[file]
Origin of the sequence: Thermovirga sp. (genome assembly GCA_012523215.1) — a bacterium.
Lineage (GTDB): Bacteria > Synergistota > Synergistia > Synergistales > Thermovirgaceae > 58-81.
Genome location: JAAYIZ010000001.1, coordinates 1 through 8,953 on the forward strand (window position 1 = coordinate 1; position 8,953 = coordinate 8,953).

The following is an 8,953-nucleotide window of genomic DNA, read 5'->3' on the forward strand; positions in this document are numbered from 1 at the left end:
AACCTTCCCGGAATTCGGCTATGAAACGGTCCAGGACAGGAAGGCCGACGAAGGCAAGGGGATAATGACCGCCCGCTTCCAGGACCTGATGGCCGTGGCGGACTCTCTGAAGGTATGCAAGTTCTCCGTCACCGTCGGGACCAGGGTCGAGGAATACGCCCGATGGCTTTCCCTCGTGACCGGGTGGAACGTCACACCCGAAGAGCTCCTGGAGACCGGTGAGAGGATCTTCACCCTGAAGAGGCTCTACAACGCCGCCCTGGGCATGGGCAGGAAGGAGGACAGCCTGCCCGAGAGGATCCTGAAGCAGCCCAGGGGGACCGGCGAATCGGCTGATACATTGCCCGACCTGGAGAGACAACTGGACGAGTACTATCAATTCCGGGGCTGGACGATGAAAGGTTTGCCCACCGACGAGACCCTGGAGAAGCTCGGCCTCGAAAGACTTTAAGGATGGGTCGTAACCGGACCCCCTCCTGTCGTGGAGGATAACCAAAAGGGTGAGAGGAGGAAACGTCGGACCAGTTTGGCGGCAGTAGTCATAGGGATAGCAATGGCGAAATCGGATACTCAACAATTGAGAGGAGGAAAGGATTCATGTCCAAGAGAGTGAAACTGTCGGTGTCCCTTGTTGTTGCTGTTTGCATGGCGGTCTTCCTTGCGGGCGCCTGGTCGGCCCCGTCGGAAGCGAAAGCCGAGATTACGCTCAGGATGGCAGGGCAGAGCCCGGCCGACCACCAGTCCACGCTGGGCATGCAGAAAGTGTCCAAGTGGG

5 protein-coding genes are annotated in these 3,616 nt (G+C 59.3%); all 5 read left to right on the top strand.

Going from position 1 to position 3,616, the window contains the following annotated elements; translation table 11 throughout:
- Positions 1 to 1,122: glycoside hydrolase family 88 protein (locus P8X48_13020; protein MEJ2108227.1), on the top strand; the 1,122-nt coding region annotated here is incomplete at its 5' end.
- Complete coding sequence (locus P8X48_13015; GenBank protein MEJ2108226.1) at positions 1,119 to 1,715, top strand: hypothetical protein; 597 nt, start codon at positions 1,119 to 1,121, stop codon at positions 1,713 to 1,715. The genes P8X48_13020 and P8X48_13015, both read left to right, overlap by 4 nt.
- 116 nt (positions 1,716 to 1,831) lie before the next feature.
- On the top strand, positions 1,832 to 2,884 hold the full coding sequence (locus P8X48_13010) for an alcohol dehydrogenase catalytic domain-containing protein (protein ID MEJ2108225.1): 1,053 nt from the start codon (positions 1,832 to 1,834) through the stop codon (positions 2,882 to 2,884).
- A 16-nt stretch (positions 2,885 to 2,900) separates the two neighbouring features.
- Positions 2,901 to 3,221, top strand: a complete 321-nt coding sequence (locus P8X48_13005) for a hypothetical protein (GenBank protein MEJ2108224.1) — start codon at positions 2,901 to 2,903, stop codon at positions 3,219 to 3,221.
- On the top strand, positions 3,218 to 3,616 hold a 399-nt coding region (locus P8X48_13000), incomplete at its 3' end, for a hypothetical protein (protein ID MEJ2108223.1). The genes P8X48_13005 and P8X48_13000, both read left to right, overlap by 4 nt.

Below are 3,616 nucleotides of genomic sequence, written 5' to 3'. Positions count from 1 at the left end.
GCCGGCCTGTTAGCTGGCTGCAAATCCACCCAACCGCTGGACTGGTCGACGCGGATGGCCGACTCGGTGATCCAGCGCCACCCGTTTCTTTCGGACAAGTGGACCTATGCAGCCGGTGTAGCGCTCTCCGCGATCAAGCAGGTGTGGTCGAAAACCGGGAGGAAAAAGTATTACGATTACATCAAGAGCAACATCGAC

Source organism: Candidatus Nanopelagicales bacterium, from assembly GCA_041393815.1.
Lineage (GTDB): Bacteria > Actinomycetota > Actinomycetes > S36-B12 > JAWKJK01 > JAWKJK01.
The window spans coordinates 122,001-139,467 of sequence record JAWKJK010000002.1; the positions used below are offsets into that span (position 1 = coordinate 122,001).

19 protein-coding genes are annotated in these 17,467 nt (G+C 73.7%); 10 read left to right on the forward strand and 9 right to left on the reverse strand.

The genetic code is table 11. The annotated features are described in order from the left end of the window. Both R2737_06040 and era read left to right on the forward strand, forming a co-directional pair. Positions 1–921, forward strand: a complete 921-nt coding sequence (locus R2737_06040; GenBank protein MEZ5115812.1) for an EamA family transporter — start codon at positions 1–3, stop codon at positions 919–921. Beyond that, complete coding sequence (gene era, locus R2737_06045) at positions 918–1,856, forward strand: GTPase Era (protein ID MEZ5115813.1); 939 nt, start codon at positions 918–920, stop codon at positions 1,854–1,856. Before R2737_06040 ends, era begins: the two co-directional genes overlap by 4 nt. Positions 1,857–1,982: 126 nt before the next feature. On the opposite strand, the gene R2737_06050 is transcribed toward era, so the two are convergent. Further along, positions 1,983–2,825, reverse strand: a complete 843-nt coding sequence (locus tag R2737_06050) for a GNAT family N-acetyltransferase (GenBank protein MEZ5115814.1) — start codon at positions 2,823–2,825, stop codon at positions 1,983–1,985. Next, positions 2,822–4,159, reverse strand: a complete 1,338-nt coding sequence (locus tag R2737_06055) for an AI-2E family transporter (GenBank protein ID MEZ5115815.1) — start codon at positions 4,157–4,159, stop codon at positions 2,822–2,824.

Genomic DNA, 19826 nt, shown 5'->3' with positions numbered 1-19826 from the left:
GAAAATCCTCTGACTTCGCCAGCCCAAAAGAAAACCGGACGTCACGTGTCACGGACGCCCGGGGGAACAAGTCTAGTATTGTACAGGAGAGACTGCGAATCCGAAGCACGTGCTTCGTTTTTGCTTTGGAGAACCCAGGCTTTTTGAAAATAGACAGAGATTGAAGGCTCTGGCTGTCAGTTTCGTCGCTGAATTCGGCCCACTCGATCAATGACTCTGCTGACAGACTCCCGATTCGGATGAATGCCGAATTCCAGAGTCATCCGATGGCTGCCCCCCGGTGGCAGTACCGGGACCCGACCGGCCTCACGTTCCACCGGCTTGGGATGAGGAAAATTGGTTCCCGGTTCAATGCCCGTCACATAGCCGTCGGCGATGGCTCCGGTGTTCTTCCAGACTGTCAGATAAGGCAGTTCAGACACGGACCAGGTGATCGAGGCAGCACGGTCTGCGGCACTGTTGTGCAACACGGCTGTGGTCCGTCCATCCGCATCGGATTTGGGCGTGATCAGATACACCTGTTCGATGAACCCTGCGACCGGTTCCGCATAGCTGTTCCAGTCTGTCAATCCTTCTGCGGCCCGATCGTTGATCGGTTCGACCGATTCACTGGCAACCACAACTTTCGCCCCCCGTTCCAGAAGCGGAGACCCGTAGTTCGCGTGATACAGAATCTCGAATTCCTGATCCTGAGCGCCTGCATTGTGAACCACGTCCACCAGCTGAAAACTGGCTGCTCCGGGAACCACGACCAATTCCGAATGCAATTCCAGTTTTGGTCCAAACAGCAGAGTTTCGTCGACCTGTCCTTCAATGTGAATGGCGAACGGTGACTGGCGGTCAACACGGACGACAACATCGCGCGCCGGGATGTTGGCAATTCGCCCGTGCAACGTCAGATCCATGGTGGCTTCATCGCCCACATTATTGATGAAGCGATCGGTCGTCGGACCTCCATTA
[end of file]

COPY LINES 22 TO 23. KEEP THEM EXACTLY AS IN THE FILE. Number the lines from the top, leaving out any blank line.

Genomic DNA, 19826 nt, shown 5'->3' with positions numbered 1-19826 from the left:
GAAAATCCTCTGACTTCGCCAGCCCAAAAGAAAACCGGACGTCACGTGTCACGGACGCCCGGGGGAACAAGTCTAGTATTGTACAGGAGAGACTGCGAATCCGAAGCACGTGCTTCGTTTTTGCTTTGGAGAACCCAGGCTTTTTGAAAATAGACAGAGATTGAAGGCTCTGGCTGTCAGTTTCGTCGCTGAATTCGGCCCACTCGATCAATGACTCTGCTGACAGACTCCCGATTCGGATGAATGCCGAATTCCAGAGTCATCCGATGGCTGCCCCCCGGTGGCAGTACCGGGACCCGACCGGCCTCACGTTCCACCGGCTTGGGATGAGGAAAATTGGTTCCCGGTTCAATGCCCGTCACATAGCCGTCGGCGATGGCTCCGGTGTTCTTCCAGACTGTCAGATAAGGCAGTTCAGACACGGACCAGGTGATCGAGGCAGCACGGTCTGCGGCACTGTTGTGCAACACGGCTGTGGTCCGTCCATCCGCATCGGATTTGGGCGTGATCAGATACACCTGTTCGATGAACCCTGCGACCGGTTCCGCATAGCTGTTCCAGTCTGTCAATCCTTCTGCGGCCCGATCGTTGATCGGTTCGACCGATTCACTGGCAACCACAACTTTCGCCCCCCGTTCCAGAAGCGGAGACCCGTAGTTCGCGTGATACAGAATCTCGAATTCCTGATCCTGAGCGCCTGCATTGTGAACCACGTCCACCAGCTGAAAACTGGCTGCTCCGGGAACCACGACCAATTCCGAATGCAATTCCAGTTTTGGTCCAAACAGCAGAGTTTCGTCGACCTGTCCTTCAATGTGAATGGCGAACGGTGACTGGCGGTCAACACGGACGACAACATCGCGCGCCGGGATGTTGGCAATTCGCCCGTGCAACGTCAGATCCATGGTGGCTTCATCGCCCACATTATTGATGAAGCGATCGGTCGTCGGACCTCCATTA